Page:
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How to remove subplot grey space between images

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Francisco Rogel
Francisco Rogel 2016 年 12 月 8 日
コメント済み: jiro 2016 年 12 月 8 日
I am trying to remove the space between and cannot figure it out. I have tried many ways and nothing is working. Is there a way to remove the space between or maybe a different way to approach this problem. The goal is to have the images touching in a grid like way
This is what prints:
theImage = imread('BarackObama.jpg');
%theImage = imread(image);
grayScaleImage = rgb2gray(theImage);
theGrayImage = grayScaleImage > 100;
[height, width, dim] = size(theImage);
numRecsAcross = 4;
numRecsDown = 4;
xmin = 1;
ymin = 1;
width = (width/numRecsAcross);
height = (height/numRecsDown);
xmin = uint16(xmin);
ymin = uint16(ymin);
width = uint16(width);
height = uint16(height);
s = 1;
for i = 1: numRecsDown
for j = 1: numRecsAcross
block = theImage(ymin+i-i:height*i, xmin+j-j:width*j, :);
color = uint8(mean(mean(block)));
rr = color(:,:,1);
gg = color(:,:,2);
bb = color(:,:,3);
RedChannel = 255 * uint8(theGrayImage);
BlueChannel = 255 * uint8(theGrayImage);
GreenChannel = 255 * uint8(theGrayImage);
r = ((double(rr))/255) * RedChannel;
g = ((double(gg))/255) * GreenChannel;
b = ((double(bb))/255) * BlueChannel;
rgbImage = cat(3, r, g, b);
subplot(numRecsAcross,numRecsAcross,s);
imshow(rgbImage);
s = s+1;
end
end

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採用された回答

jiro
jiro 2016 年 12 月 8 日
編集済み: jiro 2016 年 12 月 8 日
One way is to use subplot or axes to manually specify a tight region. In your code, change the subplot line to
subplot('Position',[(j-1)*1/numRecsAcross (numRecsDown-i)*1/numRecsDown 1/numRecsAcross 1/numRecsDown])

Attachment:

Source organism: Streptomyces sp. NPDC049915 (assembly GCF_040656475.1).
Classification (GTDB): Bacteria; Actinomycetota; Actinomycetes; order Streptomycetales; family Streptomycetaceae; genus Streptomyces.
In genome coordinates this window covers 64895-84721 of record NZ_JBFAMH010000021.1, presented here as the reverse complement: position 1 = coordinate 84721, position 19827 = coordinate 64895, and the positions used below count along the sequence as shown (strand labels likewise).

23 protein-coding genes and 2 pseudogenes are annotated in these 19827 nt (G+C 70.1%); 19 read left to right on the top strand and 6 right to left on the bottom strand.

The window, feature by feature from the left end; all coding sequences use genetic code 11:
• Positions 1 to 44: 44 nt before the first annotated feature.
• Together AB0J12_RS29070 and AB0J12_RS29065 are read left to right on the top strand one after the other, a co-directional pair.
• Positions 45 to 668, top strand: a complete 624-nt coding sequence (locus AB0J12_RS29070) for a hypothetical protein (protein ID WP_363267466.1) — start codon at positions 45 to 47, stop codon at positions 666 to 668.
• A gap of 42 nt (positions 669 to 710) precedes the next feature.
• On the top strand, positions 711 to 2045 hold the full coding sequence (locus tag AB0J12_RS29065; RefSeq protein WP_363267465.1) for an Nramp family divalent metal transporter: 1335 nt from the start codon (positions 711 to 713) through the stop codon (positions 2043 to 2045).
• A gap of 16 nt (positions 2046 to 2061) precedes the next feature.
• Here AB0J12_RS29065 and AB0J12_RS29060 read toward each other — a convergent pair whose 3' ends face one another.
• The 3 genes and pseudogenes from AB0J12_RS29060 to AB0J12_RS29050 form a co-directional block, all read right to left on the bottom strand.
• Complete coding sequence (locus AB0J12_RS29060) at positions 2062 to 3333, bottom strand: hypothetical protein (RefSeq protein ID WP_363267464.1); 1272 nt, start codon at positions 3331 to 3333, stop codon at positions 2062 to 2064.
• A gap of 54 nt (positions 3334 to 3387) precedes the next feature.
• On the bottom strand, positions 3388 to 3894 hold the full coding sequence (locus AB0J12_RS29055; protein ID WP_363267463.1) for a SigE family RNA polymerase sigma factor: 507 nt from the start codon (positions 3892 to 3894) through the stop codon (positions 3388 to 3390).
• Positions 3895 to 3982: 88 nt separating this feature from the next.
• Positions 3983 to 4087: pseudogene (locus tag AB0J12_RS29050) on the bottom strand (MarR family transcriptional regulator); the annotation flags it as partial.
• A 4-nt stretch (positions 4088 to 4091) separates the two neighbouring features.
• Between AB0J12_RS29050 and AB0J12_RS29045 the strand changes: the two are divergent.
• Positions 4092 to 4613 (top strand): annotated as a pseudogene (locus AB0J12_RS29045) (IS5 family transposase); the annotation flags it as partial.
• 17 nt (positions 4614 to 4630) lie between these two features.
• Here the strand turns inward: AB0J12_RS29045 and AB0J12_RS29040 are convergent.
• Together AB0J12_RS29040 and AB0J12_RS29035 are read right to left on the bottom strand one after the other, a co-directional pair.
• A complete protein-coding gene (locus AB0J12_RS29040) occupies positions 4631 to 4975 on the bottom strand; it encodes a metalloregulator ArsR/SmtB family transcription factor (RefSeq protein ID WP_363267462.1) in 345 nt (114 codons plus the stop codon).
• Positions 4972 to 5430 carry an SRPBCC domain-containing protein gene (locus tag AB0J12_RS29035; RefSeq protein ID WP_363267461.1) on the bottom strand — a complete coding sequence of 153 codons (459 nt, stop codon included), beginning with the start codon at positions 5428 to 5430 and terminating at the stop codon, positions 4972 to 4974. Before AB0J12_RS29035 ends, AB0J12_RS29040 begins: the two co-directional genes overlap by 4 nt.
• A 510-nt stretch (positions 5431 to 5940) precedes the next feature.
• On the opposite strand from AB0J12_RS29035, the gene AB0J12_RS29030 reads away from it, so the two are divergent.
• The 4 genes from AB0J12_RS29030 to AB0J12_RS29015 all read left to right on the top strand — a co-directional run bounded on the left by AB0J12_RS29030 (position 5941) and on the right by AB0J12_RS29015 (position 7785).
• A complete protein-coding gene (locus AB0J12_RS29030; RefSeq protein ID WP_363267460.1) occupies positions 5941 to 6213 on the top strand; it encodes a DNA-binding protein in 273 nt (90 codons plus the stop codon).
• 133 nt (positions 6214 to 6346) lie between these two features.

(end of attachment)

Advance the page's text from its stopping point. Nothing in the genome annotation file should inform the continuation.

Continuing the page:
This simply calculates and sets the coordinates ([left bottom width height]) of each set of axes.
Another way is if you have Image Processing Toolbox, you can use the montage function. Remove your call to subplot and imshow. Instead, build a MxNx3xK array of images inside your loop.
allImage(:,:,:,s) = rgbImage;
Then outside of the loop, plot using montage.
montage(allImage,'Size',[numRecsDown numRecsAcross])

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Francisco Rogel
Francisco Rogel 2016 年 12 月 8 日
thank you so much. It solved part of the problem I was having. It connected the images vertically. Is there a way to do this so they are connected horizontally as well?
jiro
jiro 2016 年 12 月 8 日
I assume you are seeing gaps in one direction because the aspect ratio of the image does not match up with that of the figure window. If you don't care about having 1:1 aspect ratio, you can change imshow with image.
jiro
jiro 2016 年 12 月 8 日
If maintaining the aspect ratio is important, you're better off using montage or doing what Chaya is recommending.

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その他の回答 (2 件)

Iddo Weiner
Iddo Weiner 2016 年 12 月 8 日